Human rights for all citizens in Afghanistan

7 Dec 2009

Human rights for all citizens in Afghanistan

KABUL - The Deputy Special Representative of the Secretary-General for Afghanistan Robert Watkins, today spoke at the country's Ministry of Foreign Affairs in advance of Human Rights Day on 10 December. Read his full speech here.

Honourable Minister Spanta, Dr Sima Samar, distinguished guests:

First, I wish to thank the Minister of Foreign Affairs for inviting UNAMA to this important event. It is a pleasure for me to be with you on behalf of SRSG Kai Eide to celebrate Human Rights day.

This auspicious day honours 61 years of world-wide effort to push back discrimination – the theme of this year’s celebration – and to advance our common agenda that men and women everywhere enjoy their human rights which are fundamental to their safety, dignity, happiness and well-being.

On this day we should take time to consider how far we have come in terms of human rights protection and promotion and the nature of the challenges ahead. Human rights are, as we know, inherent to all people, regardless of ethnic or tribal identities, gender, income differences, social status, or where a person may live.

And 64 years ago, the United Nations was founded on the principle of respect for fundamental human rights as a means of securing peace and prosperity for all the peoples of the world. United Nations involvement with Afghanistan dates back more than sixty years; Afghanistan joined the United Nations in 1947 and, since then, the UN has been a constant partner of the Afghan people to help them fully enjoy their human rights.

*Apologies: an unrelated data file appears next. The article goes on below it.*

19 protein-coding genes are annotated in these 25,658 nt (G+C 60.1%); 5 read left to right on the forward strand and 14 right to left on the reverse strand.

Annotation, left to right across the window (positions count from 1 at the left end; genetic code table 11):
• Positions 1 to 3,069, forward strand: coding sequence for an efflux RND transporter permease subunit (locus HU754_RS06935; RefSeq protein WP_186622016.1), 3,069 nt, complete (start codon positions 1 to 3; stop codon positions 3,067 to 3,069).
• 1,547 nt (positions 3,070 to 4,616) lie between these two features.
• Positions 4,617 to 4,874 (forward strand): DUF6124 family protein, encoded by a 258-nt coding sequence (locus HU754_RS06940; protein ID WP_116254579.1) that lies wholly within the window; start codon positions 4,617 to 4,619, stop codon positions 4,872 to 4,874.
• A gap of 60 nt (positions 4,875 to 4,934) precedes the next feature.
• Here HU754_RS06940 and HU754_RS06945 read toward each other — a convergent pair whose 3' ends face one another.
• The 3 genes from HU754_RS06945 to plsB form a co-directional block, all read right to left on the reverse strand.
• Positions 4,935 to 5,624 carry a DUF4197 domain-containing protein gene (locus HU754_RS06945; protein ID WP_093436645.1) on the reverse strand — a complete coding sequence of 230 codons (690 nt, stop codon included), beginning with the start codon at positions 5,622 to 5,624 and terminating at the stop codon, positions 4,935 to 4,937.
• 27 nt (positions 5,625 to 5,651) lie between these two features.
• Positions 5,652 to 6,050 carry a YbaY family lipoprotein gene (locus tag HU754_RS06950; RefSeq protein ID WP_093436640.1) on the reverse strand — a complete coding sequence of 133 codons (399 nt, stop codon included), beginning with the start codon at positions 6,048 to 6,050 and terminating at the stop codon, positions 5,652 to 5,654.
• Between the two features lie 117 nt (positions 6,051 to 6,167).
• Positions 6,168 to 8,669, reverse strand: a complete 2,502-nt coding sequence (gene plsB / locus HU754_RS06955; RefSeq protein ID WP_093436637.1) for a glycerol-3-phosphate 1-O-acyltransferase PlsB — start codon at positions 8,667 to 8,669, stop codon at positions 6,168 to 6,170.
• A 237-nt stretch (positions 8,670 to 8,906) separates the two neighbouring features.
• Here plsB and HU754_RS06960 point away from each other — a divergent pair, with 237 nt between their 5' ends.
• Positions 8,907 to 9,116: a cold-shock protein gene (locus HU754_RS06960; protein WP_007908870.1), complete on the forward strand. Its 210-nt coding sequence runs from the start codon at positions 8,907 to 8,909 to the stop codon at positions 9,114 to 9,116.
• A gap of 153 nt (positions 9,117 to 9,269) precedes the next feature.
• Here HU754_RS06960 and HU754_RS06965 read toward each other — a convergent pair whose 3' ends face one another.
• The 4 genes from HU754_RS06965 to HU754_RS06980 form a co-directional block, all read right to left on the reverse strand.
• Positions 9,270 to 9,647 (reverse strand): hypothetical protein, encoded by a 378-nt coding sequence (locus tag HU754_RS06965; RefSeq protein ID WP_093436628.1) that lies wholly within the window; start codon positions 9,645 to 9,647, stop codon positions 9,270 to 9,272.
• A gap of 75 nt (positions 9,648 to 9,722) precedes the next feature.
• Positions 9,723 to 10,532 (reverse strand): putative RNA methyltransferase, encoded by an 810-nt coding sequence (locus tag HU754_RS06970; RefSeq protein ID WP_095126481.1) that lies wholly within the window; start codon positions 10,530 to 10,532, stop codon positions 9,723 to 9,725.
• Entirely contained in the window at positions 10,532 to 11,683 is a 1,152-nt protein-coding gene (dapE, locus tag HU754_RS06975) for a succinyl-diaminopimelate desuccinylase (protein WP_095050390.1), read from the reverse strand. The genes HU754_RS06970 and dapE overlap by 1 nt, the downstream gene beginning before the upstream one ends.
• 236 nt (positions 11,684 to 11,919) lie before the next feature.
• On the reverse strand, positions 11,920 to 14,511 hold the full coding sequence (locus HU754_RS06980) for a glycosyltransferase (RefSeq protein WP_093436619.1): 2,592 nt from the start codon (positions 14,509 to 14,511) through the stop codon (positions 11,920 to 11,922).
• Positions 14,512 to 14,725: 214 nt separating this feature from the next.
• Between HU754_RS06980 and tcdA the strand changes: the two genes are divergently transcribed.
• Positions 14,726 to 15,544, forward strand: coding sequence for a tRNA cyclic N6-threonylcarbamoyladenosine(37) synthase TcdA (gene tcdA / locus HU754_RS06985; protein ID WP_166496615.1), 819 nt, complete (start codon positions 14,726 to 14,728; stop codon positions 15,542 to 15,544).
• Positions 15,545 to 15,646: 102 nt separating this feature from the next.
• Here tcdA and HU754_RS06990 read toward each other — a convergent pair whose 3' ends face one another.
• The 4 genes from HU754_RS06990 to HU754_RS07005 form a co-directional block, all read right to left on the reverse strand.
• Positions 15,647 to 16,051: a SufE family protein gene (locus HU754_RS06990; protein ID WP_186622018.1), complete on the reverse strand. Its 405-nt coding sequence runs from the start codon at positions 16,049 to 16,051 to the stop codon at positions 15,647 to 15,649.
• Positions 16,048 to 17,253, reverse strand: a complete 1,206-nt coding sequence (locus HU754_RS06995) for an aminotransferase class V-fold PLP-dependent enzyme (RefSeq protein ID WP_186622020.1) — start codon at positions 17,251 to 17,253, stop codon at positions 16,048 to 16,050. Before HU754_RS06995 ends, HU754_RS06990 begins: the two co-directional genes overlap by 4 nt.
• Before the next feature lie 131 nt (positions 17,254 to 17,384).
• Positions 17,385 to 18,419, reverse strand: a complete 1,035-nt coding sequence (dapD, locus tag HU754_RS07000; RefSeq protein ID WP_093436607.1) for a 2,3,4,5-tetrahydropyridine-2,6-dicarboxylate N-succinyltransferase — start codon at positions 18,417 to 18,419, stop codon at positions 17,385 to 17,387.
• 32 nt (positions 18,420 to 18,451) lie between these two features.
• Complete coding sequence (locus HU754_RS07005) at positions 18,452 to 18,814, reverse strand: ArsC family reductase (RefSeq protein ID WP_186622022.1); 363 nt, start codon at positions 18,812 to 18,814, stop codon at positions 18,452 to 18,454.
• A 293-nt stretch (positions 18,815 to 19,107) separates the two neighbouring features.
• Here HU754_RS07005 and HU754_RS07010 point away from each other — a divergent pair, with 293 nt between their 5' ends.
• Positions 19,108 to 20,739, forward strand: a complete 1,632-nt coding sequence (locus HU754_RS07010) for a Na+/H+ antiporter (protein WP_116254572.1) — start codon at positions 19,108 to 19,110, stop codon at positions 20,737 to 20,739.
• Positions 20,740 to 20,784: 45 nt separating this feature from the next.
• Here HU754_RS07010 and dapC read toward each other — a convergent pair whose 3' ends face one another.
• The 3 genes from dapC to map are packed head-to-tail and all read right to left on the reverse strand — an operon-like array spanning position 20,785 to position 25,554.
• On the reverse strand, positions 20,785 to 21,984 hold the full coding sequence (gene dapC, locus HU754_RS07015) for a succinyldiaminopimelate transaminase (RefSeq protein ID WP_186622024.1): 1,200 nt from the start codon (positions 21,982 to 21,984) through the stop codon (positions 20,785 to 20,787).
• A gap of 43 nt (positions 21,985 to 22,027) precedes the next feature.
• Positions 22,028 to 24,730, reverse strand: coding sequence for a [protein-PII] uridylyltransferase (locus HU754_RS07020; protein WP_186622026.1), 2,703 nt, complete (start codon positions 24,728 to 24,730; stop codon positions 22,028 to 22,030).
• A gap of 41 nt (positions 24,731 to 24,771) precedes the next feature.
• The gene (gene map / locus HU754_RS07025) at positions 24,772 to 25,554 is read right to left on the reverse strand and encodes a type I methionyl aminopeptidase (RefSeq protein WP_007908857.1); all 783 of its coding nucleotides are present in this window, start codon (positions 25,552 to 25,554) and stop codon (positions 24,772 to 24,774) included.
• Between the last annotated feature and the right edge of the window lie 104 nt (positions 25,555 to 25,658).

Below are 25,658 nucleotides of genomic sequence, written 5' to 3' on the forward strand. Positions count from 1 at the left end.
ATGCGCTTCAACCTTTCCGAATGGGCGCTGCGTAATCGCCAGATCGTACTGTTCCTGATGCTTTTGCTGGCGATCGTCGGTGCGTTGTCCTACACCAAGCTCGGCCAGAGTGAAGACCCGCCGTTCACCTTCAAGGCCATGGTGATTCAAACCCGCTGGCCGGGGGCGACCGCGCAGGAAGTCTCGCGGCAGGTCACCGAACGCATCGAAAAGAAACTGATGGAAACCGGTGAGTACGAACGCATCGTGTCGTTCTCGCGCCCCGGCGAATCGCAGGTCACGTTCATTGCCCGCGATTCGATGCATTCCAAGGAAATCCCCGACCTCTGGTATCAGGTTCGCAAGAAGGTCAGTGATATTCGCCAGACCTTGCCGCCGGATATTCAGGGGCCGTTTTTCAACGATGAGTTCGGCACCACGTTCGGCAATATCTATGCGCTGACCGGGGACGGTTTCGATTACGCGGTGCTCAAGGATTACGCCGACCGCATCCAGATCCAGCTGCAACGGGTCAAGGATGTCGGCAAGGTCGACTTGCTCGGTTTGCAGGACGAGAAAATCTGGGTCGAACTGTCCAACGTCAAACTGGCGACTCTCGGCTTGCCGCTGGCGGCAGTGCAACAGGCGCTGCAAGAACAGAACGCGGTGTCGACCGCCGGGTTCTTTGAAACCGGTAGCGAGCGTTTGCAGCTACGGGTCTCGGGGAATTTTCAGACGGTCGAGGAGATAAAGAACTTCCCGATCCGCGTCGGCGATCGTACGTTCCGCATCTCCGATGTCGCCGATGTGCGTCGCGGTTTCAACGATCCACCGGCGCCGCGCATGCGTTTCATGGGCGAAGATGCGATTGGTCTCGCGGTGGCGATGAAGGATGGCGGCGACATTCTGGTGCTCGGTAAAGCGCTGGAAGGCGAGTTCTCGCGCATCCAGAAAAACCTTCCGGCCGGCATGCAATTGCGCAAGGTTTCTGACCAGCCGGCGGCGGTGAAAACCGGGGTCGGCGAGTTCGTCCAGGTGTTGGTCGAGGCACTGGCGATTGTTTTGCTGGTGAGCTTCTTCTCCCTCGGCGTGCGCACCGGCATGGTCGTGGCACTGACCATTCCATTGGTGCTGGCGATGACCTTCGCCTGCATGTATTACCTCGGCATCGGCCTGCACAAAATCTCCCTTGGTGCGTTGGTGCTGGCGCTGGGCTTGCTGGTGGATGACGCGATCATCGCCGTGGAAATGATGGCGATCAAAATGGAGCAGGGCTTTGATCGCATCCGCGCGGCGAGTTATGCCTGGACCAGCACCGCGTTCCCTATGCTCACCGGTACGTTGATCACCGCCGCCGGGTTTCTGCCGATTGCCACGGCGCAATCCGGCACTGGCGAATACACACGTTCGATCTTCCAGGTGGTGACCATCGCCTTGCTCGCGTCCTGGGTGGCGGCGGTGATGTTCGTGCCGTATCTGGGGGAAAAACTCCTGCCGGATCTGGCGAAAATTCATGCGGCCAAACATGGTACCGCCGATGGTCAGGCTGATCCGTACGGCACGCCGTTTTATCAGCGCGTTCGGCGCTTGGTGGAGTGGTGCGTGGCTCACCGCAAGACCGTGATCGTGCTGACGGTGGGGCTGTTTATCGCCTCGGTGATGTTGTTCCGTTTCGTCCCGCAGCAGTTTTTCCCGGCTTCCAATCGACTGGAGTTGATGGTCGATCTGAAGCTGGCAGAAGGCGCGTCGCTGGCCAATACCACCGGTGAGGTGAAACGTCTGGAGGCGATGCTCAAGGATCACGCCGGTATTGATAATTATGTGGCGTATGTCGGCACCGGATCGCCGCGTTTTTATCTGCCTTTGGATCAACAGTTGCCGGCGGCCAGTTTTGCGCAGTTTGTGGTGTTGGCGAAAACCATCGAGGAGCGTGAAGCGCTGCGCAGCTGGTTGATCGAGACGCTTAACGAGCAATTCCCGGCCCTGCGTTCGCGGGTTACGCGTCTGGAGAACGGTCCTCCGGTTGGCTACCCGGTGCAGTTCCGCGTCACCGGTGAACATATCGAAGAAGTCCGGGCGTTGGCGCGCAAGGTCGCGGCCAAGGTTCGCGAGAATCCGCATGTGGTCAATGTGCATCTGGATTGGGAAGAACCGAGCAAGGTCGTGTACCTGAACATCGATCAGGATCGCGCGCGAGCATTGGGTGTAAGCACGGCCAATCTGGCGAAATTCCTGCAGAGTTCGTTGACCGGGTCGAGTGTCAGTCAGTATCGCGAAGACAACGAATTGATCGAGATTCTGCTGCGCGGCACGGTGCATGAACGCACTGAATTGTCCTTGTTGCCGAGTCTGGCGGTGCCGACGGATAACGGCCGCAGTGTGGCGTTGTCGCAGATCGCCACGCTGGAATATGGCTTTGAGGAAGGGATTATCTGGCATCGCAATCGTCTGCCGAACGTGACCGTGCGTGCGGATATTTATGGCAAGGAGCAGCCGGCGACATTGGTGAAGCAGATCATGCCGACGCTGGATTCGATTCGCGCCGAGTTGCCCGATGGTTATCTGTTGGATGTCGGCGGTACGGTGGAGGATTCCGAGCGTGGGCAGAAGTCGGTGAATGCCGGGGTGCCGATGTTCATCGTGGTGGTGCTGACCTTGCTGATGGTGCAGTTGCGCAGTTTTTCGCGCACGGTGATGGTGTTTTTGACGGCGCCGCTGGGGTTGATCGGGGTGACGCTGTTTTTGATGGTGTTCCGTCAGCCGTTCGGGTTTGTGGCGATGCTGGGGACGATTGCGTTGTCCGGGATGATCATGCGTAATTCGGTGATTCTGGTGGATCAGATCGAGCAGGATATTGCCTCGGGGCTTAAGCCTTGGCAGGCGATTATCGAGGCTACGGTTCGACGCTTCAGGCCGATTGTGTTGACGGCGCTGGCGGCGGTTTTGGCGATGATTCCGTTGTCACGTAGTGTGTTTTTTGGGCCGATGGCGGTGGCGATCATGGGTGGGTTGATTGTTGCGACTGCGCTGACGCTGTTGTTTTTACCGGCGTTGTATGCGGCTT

A number of important gains have been made particularly in terms of enhancing the right to health and education and identifying the need to undo the discrimination that marginalizes and impoverishes a very large swathe of the Afghan population. Unquestionably, an urgent priority confronting the Afghan people, and its international partners, is the interrelated challenge of peace, development and human rights.

Past experience has shown that this is no easy task; there is an urgent need to build institutions that are transparent and accountable and responsive to the needs of Afghans. Together, we need to strengthen the rule of law, including an effective police service and judicial system that have the faith and trust of the Afghan public; and we need to help the impoverished climb out of the depths of grinding poverty and the misery it entails, daily, for millions of Afghans.

I have been in Afghanistan for nearly six months. During this very short time, I have met many Afghans, men and women, from all parts of the country, from all walks of life. What has continually struck me is the relentless desire for justice of the Afghan people.

It is clear, however, that injustice and human rights violations are neither accidental nor inevitable. They are symptomatic of the underlying problems that contribute to, and perpetuate cycles of violence, lawlessness, and widespread impunity.

A key driver of injustice in Afghanistan, and related instability, is the abuse of power. Linked to this is the issue of pervasive corruption. Re-establishing the rule of law and ending impunity for criminal conduct remains crucial to creating durable peace and justice in this country. Known violators of human rights should be punished, not rewarded. Ignoring this issue has inevitable consequences and serves to cast a dark shadow over the country and its prospects for a democratic future.

There is an urgent need for a new deal for the people of Afghanistan. This necessarily entails an inclusive political agenda shaped by the values inherent in human rights and genuine efforts to give them meaningful effect. A national dialogue, that allows for all voices to be heard, particularly the voices of those who historically have been compelled to remain silent, is very much needed today. The need to secure freedom of expression, therefore, is paramount; without it, large sections of society will continue to feel marginalized and powerless.